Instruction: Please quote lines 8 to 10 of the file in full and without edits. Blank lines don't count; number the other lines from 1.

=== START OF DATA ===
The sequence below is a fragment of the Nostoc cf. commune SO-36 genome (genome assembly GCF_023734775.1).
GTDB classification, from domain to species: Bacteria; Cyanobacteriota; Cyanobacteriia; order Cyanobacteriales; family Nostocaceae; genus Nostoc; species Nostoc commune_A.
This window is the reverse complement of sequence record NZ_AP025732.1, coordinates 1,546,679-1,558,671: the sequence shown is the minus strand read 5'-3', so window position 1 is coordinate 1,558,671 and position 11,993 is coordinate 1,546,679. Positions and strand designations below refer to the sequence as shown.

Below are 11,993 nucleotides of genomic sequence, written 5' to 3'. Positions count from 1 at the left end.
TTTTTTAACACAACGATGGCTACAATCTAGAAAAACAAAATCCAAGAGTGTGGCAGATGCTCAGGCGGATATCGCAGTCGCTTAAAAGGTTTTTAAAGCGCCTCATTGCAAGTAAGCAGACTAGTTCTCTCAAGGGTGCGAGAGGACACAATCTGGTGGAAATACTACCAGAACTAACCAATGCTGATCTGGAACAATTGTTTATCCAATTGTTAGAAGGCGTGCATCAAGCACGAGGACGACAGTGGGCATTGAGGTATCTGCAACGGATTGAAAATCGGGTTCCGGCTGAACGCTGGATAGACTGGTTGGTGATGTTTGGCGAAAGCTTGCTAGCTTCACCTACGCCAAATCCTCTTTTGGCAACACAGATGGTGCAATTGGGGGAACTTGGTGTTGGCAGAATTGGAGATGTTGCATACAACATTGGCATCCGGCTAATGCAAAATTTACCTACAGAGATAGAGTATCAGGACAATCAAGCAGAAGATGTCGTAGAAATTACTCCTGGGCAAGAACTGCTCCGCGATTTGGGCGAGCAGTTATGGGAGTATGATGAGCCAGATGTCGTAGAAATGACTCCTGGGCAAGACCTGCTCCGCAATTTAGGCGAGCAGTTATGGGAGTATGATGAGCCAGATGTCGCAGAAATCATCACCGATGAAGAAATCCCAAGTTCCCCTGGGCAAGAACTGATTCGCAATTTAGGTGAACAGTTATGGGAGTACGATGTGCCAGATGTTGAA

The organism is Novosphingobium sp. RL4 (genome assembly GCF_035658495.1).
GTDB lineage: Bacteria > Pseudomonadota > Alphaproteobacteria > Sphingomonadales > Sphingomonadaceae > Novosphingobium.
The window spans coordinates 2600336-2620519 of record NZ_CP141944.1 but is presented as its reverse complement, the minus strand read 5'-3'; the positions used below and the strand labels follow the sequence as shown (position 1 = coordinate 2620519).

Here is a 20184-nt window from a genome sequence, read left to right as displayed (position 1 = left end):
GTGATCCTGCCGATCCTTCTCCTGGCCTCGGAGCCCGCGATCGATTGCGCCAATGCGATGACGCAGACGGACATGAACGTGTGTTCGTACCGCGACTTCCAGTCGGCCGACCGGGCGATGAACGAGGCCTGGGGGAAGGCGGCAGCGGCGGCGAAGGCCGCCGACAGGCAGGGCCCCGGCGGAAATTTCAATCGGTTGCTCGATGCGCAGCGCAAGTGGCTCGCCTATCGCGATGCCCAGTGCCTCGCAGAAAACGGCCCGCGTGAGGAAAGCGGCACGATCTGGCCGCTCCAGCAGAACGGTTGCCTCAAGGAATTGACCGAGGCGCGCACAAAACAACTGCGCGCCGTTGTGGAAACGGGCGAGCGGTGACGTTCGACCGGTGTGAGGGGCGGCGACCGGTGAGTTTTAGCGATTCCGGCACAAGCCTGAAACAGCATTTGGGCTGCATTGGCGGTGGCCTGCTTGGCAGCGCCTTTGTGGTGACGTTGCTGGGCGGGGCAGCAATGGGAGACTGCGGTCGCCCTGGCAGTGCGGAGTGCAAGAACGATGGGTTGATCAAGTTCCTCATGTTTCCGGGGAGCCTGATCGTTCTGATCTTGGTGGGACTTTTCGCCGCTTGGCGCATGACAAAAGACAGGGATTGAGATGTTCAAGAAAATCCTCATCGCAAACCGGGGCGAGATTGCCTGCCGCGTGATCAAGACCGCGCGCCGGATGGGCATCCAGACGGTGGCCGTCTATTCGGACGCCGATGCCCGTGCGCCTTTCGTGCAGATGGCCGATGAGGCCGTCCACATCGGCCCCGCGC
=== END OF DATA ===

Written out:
The window spans coordinates 2600336-2620519 of record NZ_CP141944.1 but is presented as its reverse complement, the minus strand read 5'-3'; the positions used below and the strand labels follow the sequence as shown (position 1 = coordinate 2620519).

Here is a 20184-nt window from a genome sequence, read left to right as displayed (position 1 = left end):
GTGATCCTGCCGATCCTTCTCCTGGCCTCGGAGCCCGCGATCGATTGCGCCAATGCGATGACGCAGACGGACATGAACGTGTGTTCGTACCGCGACTTCCAGTCGGCCGACCGGGCGATGAACGAGGCCTGGGGGAAGGCGGCAGCGGCGGCGAAGGCCGCCGACAGGCAGGGCCCCGGCGGAAATTTCAATCGGTTGCTCGATGCGCAGCGCAAGTGGCTCGCCTATCGCGATGCCCAGTGCCTCGCAGAAAACGGCCCGCGTGAGGAAAGCGGCACGATCTGGCCGCTCCAGCAGAACGGTTGCCTCAAGGAATTGACCGAGGCGCGCACAAAACAACTGCGCGCCGTTGTGGAAACGGGCGAGCGGTGACGTTCGACCGGTGTGAGGGGCGGCGACCGGTGAGTTTTAGCGATTCCGGCACAAGCCTGAAACAGCATTTGGGCTGCATTGGCGGTGGCCTGCTTGGCAGCGCCTTTGTGGTGACGTTGCTGGGCGGGGCAGCAATGGGAGACTGCGGTCGCCCTGGCAGTGCGGAGTGCAAGAACGATGGGTTGATCAAGTTCCTCATGTTTCCGGGGAGCCTGATCGTTCTGATCTTGGTGGGACTTTTCGCCGCTTGGCGCATGACAAAAGACAGGGATTGAGATGTTCAAGAAAATCCTCATCGCAAACCGGGGCGAGATTGCCTGCCGCGTGATCAAGACCGCGCGCCGGATGGGCATCCAGACGGTGGCCGTCTATTCGGACGCCGATGCCCGTGCGCCTTTCGTGCAGATGGCCGATGAGGCCGTCCACATCGGCCCCGCGC